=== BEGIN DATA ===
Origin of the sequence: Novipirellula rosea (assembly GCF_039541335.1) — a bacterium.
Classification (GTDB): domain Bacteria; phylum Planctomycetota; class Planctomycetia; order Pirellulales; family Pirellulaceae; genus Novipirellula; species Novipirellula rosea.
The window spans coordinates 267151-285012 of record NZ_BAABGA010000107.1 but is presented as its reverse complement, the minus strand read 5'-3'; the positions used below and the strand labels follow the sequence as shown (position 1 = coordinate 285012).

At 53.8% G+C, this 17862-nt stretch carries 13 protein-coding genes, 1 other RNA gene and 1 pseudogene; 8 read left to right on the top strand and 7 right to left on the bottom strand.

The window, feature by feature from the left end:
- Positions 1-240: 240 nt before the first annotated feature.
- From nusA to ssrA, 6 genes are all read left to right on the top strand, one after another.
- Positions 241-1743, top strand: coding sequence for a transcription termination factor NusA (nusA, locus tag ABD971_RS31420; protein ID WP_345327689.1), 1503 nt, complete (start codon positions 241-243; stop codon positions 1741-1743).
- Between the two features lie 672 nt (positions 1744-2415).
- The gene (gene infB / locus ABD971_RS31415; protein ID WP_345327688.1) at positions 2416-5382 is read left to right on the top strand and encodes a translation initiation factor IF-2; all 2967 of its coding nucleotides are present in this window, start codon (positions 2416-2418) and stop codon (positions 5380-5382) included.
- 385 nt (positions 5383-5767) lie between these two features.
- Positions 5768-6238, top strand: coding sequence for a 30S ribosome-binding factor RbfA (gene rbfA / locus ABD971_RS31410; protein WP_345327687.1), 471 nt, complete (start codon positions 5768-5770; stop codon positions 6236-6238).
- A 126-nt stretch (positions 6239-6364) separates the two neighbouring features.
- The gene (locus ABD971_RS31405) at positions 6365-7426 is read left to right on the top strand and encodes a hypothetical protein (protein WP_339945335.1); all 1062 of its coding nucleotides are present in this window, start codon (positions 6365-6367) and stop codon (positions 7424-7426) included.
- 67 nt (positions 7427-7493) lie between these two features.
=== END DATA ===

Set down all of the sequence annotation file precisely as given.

Origin of the sequence: Novipirellula rosea (assembly GCF_039541335.1) — a bacterium.
Classification (GTDB): domain Bacteria; phylum Planctomycetota; class Planctomycetia; order Pirellulales; family Pirellulaceae; genus Novipirellula; species Novipirellula rosea.
The window spans coordinates 267151-285012 of record NZ_BAABGA010000107.1 but is presented as its reverse complement, the minus strand read 5'-3'; the positions used below and the strand labels follow the sequence as shown (position 1 = coordinate 285012).

At 53.8% G+C, this 17862-nt stretch carries 13 protein-coding genes, 1 other RNA gene and 1 pseudogene; 8 read left to right on the top strand and 7 right to left on the bottom strand.

The window, feature by feature from the left end:
- Positions 1-240: 240 nt before the first annotated feature.
- From nusA to ssrA, 6 genes are all read left to right on the top strand, one after another.
- Positions 241-1743, top strand: coding sequence for a transcription termination factor NusA (nusA, locus tag ABD971_RS31420; protein ID WP_345327689.1), 1503 nt, complete (start codon positions 241-243; stop codon positions 1741-1743).
- Between the two features lie 672 nt (positions 1744-2415).
- The gene (gene infB / locus ABD971_RS31415; protein ID WP_345327688.1) at positions 2416-5382 is read left to right on the top strand and encodes a translation initiation factor IF-2; all 2967 of its coding nucleotides are present in this window, start codon (positions 2416-2418) and stop codon (positions 5380-5382) included.
- 385 nt (positions 5383-5767) lie between these two features.
- Positions 5768-6238, top strand: coding sequence for a 30S ribosome-binding factor RbfA (gene rbfA / locus ABD971_RS31410; protein WP_345327687.1), 471 nt, complete (start codon positions 5768-5770; stop codon positions 6236-6238).
- A 126-nt stretch (positions 6239-6364) separates the two neighbouring features.
- The gene (locus ABD971_RS31405) at positions 6365-7426 is read left to right on the top strand and encodes a hypothetical protein (protein WP_339945335.1); all 1062 of its coding nucleotides are present in this window, start codon (positions 6365-6367) and stop codon (positions 7424-7426) included.
- 67 nt (positions 7427-7493) lie between these two features.